With the news that Allison Williams will be playing the iconic role of Peter Pan in NBC's Peter Pan Live! this winter, we couldn't help but imagine what it might be like if the rest of the Girls cast joined in. (And yes, we realize that Disney's Peter Pan and the Peter Pan musical that NBC is staging are of slightly different species.) Enjoy:

Should Atheists Watch The Leftovers? Your TV Questions, Answered

Welcome back to Stay Tuned, Vulture's TV advice column. Each Wednesday, Margaret Lyons will answer your questions about what to watch, when to watch it, whom to watch it with, and how to feel about the whole thing. To submit your own questions, you can email staytuned@nymag.com, leave a comment, or tweet @margeincharge with the hashtag #staytuned.

How do I convince my staunchly atheist boyfriend to watch The Leftovers? I've tried talking up its pedigree — it's HBO, the initial Peter Berg association, the numerous positive reviews — and trying to explain it's NOT Left Behind, but none of it seems to work. I feel like there are a lot of interesting themes and stories that go beyond the religious idea of the Rapture — it's just interesting television. Please help! (For the record, I'm not terribly religious myself, but the idea of faith is interesting, and he watches things like Breaking Bad, Fargo, and Mad Men). —Shelley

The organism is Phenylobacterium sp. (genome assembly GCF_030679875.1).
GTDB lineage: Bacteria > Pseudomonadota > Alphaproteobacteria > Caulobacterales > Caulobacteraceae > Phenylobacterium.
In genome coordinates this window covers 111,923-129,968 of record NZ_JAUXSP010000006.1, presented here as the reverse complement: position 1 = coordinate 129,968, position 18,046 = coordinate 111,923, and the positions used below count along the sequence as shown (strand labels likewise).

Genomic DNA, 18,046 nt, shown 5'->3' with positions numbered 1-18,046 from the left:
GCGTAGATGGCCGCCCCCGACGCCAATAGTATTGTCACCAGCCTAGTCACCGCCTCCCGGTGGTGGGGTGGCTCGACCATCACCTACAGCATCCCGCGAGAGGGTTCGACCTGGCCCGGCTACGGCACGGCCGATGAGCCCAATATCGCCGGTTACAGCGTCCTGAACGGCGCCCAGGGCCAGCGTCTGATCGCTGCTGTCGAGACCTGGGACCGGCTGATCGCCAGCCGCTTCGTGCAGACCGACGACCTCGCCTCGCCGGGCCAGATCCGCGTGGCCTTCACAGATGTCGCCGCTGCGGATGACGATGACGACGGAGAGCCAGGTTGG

What's as good as Battlestar Galactica? »

The Real Housewives of New York City Reunion Part 1 Recap: This Is an Adult Program

Finding out a reunion special is going to be three parts is sort of like finding out that it’s going to take three weeks to get rid of a sliver buried in the underside of your foot — you just pull it and pull it, until a plank so long it could serve as a seat at a picnic table is drawn out of the squishy part between the ball and the heel.

Hosted, of course, by Andy "Mr. Potato Head plastic-grin" Cohen. »

Why Syfy Wins No Matter How Sharknado 2 Does in the Ratings

A year ago, Syfy’s Sharknado came out of nowhere to become one of the surprise pop-culture success stories of summer 2013. While not many people actually watched the movie when it first aired (and if that applies to you, everything you need to know can be found here), the tsunami of Twitter activity around it (and the subsequent saturation of media coverage of said tweets) caused several of the movie’s five repeat airings to outperform the original telecast substantially in the ratings. All told, Syfy estimates just over 14 million shark-and-or-tornado–curious Americans ended up catching at least a few minutes of the gloriously awful “film.”

Swim or sink, Syfy had nothing to lose by signing on for a sequel. »